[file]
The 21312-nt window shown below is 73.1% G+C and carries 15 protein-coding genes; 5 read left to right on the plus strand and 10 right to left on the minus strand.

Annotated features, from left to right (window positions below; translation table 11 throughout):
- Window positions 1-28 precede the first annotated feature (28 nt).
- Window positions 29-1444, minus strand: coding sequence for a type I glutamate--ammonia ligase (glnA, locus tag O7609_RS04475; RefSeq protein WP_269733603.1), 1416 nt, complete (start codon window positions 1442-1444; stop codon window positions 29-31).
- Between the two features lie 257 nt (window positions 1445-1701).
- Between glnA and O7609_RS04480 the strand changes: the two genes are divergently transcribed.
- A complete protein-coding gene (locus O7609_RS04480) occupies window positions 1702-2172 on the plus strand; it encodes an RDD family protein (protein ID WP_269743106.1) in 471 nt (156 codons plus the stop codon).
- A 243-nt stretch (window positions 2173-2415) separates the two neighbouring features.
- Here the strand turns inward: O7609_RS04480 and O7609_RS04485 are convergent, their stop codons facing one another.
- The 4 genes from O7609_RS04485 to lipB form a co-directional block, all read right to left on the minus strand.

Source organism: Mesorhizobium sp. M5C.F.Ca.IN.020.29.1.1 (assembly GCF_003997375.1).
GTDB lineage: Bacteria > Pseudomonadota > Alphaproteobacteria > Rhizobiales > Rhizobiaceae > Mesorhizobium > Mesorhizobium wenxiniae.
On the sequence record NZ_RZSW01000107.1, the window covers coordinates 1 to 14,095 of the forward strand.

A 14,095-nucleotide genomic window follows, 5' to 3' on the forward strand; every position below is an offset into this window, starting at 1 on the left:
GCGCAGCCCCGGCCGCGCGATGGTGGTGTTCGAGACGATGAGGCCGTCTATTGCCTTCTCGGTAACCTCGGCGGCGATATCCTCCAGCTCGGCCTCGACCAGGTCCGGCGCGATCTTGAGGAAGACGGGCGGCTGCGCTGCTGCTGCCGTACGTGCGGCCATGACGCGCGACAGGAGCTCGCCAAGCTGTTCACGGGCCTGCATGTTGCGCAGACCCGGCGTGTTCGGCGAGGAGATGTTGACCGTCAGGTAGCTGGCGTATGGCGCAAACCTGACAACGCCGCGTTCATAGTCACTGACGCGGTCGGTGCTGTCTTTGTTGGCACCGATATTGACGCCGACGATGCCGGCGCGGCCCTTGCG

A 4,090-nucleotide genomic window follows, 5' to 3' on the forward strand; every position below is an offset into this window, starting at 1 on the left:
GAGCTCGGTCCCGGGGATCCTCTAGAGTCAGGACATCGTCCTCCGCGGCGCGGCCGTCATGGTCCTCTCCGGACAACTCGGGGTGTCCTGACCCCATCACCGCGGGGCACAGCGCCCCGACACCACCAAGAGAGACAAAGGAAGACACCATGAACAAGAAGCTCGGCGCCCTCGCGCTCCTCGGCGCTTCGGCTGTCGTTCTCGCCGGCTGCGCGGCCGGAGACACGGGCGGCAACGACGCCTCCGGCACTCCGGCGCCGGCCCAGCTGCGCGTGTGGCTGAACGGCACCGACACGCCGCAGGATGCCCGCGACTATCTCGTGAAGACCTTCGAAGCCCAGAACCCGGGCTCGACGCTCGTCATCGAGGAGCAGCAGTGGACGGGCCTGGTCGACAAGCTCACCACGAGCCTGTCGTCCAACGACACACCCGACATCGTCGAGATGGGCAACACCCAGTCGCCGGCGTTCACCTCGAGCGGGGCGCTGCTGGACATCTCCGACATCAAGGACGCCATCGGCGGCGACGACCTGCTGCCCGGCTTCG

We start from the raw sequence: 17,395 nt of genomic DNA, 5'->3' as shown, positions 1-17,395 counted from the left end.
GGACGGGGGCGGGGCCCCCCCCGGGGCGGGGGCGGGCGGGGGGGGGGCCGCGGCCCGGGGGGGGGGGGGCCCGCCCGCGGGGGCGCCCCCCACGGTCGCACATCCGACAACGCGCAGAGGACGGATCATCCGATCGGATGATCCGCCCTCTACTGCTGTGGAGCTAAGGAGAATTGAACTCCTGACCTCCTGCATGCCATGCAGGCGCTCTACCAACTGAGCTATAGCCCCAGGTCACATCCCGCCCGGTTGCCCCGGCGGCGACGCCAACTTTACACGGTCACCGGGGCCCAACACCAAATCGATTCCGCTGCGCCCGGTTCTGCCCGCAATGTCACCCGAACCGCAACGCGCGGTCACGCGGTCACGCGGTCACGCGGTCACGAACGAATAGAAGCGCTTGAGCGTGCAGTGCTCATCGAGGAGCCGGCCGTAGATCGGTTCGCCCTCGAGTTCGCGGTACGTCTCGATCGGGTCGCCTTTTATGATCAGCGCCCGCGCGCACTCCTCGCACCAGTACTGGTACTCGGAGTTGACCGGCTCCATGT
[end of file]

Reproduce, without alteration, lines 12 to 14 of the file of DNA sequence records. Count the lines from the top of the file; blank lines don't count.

GTDB lineage: Bacteria > Pseudomonadota > Alphaproteobacteria > Rhizobiales > Rhizobiaceae > Mesorhizobium > Mesorhizobium wenxiniae.
On the sequence record NZ_RZSW01000107.1, the window covers coordinates 1 to 14,095 of the forward strand.

A 14,095-nucleotide genomic window follows, 5' to 3' on the forward strand; every position below is an offset into this window, starting at 1 on the left: